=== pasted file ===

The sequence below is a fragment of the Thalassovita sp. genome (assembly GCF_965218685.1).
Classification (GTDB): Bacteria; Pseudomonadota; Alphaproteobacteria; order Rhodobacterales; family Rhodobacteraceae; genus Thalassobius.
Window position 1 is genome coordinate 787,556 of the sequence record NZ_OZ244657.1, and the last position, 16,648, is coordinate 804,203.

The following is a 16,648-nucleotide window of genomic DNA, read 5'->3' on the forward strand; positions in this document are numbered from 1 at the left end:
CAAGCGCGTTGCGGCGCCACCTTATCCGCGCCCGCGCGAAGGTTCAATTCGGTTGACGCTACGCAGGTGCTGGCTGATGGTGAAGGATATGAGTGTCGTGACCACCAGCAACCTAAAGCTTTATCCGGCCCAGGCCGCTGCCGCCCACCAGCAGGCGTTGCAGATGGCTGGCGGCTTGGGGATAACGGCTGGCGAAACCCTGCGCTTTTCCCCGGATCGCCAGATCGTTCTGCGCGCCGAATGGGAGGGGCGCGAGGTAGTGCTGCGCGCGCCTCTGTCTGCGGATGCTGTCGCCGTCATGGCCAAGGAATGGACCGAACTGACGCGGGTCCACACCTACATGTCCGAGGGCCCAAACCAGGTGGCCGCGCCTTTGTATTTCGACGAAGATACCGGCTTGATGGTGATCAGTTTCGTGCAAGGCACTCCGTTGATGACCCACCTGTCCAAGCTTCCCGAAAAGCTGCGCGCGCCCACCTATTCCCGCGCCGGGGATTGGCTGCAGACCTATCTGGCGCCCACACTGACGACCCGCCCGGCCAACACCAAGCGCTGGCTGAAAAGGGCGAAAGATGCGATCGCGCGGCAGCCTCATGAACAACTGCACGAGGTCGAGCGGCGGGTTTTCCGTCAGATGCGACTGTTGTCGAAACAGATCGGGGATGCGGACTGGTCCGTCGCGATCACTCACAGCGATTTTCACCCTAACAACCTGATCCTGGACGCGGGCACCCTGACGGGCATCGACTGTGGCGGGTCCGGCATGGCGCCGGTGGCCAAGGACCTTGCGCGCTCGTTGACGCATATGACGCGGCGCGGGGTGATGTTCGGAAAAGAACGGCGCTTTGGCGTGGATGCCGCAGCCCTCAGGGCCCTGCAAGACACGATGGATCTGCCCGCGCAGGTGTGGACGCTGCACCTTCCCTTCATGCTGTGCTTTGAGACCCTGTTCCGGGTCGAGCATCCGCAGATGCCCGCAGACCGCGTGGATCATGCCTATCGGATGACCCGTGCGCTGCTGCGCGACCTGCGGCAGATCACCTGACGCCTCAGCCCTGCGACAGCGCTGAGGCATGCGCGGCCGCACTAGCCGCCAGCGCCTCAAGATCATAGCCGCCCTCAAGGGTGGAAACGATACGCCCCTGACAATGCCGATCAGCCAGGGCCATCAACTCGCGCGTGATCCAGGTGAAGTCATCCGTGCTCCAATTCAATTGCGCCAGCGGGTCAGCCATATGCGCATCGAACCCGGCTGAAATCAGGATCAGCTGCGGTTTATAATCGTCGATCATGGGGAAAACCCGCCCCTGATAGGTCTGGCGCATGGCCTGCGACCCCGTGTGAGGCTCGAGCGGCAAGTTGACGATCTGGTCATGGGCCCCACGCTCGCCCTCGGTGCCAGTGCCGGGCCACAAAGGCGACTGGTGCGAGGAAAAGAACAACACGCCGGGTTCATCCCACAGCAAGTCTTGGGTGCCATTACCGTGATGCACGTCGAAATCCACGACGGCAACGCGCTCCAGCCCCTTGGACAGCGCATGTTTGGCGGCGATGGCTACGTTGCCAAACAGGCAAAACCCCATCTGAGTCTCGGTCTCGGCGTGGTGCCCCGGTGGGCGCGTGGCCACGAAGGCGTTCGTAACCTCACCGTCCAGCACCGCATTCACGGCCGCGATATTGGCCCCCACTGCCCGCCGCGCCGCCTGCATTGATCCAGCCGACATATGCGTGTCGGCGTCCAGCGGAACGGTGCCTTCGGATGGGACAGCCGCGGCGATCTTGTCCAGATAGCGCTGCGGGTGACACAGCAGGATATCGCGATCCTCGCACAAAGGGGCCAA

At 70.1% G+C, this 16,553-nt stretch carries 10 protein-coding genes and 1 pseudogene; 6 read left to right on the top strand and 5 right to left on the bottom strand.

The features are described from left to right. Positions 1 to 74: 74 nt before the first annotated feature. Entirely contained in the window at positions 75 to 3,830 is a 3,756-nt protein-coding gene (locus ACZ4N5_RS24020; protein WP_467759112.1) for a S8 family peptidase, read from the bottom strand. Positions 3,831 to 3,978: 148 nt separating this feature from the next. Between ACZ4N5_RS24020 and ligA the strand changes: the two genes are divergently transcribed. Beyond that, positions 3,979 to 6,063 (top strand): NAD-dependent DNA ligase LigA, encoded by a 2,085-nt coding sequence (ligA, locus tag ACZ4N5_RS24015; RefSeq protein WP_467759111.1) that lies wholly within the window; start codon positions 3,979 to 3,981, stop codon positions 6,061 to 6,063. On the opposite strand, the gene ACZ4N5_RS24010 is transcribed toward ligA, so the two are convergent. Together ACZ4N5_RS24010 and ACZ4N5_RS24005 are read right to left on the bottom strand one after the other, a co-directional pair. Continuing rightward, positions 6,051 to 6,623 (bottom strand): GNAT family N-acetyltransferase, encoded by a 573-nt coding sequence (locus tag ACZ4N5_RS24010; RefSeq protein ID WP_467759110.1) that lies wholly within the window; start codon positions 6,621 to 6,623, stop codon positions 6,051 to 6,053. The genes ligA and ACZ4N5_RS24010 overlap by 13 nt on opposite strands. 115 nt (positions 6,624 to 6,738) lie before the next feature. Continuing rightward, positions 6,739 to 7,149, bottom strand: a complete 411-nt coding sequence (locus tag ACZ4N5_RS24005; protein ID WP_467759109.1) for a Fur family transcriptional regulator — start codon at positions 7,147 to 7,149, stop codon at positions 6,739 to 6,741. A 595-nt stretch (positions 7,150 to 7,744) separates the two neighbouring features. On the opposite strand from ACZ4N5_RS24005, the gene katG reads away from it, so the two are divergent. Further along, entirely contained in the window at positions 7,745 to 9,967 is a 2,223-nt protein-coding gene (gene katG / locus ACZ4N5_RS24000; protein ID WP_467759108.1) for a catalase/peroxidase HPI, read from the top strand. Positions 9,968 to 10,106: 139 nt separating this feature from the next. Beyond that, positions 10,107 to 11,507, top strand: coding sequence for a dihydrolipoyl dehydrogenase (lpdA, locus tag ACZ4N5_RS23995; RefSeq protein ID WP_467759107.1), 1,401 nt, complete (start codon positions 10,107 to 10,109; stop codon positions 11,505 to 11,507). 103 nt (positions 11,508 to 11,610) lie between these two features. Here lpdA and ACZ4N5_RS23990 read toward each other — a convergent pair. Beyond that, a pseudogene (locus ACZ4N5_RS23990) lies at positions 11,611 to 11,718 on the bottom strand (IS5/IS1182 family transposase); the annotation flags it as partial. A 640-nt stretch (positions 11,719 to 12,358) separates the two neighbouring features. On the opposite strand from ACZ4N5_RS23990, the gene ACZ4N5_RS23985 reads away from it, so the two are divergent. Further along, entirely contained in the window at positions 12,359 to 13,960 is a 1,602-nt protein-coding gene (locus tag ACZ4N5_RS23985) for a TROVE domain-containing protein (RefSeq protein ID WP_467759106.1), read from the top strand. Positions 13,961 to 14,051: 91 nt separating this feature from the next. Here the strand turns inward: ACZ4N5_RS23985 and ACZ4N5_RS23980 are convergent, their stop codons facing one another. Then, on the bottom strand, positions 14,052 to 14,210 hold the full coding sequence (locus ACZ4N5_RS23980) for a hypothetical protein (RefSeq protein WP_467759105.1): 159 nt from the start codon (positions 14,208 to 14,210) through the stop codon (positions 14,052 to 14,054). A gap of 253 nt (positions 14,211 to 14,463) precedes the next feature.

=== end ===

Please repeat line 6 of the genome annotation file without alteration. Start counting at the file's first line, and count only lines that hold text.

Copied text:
At 70.1% G+C, this 16,553-nt stretch carries 10 protein-coding genes and 1 pseudogene; 6 read left to right on the top strand and 5 right to left on the bottom strand.